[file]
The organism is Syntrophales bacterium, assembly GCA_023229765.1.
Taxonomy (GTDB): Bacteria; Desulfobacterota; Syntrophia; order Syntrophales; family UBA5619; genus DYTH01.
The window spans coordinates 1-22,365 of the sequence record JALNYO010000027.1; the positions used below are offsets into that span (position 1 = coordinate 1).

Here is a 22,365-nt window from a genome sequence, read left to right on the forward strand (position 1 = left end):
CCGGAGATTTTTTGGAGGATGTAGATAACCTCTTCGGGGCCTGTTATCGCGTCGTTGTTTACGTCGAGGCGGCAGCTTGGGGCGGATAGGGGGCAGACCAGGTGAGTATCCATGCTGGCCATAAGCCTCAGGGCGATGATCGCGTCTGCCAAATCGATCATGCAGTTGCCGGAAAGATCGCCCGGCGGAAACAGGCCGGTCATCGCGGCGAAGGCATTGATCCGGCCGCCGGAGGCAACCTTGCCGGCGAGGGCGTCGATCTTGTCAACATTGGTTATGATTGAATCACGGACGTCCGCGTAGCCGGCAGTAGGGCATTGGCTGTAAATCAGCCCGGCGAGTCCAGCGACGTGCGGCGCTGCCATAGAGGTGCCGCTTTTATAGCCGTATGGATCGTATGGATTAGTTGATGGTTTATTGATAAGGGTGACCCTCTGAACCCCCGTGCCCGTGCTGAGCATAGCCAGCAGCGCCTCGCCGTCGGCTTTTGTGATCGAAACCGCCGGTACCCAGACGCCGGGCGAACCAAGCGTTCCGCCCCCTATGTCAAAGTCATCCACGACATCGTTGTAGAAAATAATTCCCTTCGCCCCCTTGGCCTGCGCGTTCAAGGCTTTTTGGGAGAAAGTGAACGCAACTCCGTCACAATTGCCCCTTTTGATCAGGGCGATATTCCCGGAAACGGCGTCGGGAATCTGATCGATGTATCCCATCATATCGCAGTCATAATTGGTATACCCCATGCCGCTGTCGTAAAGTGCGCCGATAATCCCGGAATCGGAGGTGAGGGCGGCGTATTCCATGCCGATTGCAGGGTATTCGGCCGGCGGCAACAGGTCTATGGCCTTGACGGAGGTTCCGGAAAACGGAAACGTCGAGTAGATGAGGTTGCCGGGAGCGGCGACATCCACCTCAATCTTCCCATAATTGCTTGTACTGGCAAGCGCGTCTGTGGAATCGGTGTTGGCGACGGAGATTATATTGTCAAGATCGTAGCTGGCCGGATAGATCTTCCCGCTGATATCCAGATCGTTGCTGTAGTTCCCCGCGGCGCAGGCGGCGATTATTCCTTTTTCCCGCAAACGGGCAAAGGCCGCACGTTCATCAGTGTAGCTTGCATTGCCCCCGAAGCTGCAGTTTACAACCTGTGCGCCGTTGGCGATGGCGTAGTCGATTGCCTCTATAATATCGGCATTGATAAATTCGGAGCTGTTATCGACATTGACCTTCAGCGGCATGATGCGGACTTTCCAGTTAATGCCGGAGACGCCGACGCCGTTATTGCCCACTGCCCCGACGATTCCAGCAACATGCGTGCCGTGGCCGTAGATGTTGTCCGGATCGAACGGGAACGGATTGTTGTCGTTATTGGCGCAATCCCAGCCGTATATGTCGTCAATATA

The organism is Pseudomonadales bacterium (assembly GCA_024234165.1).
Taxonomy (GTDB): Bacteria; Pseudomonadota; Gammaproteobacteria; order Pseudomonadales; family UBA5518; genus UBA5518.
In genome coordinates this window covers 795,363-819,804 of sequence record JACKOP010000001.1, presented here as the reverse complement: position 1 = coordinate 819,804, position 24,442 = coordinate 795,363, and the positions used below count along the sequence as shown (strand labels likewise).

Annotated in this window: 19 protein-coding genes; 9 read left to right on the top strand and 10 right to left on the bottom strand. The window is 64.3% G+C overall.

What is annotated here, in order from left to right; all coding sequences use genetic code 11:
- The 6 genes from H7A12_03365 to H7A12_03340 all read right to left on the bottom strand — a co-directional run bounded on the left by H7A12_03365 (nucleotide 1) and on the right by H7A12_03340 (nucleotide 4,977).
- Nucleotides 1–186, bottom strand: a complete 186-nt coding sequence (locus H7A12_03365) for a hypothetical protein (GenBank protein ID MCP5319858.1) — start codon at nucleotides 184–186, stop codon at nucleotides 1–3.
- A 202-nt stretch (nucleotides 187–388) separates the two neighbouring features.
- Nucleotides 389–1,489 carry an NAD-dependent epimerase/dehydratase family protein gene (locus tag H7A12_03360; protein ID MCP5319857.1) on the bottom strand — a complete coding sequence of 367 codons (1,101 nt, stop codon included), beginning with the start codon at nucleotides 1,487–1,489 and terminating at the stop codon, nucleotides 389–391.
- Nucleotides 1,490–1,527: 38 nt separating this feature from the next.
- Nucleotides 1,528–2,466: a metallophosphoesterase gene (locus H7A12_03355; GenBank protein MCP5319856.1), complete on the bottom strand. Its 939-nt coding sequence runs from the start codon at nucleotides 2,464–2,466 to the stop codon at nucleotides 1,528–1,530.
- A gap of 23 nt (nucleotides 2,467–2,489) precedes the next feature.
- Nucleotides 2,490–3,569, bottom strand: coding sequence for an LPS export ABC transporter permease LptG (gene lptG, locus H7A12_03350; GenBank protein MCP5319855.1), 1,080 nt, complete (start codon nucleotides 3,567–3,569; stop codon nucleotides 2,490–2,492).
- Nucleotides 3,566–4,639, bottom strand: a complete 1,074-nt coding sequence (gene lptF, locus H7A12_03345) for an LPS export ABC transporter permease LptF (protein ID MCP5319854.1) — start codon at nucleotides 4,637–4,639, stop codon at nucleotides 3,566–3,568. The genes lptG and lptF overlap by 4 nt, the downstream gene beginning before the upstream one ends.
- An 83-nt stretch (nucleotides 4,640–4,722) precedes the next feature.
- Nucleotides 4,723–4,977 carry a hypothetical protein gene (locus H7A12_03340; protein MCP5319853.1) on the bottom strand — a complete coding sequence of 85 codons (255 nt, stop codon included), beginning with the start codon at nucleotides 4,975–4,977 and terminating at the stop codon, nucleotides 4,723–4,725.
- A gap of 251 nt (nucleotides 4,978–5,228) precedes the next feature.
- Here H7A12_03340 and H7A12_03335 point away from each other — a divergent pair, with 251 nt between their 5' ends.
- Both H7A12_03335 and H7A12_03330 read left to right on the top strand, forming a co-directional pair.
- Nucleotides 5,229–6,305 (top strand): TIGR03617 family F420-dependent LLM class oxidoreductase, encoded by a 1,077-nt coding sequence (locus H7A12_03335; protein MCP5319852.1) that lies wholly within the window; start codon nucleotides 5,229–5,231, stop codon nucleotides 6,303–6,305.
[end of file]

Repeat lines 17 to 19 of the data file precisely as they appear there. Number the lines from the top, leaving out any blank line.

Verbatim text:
- A gap of 23 nt (nucleotides 2,467–2,489) precedes the next feature.
- Nucleotides 2,490–3,569, bottom strand: coding sequence for an LPS export ABC transporter permease LptG (gene lptG, locus H7A12_03350; GenBank protein MCP5319855.1), 1,080 nt, complete (start codon nucleotides 3,567–3,569; stop codon nucleotides 2,490–2,492).
- Nucleotides 3,566–4,639, bottom strand: a complete 1,074-nt coding sequence (gene lptF, locus H7A12_03345) for an LPS export ABC transporter permease LptF (protein ID MCP5319854.1) — start codon at nucleotides 4,637–4,639, stop codon at nucleotides 3,566–3,568. The genes lptG and lptF overlap by 4 nt, the downstream gene beginning before the upstream one ends.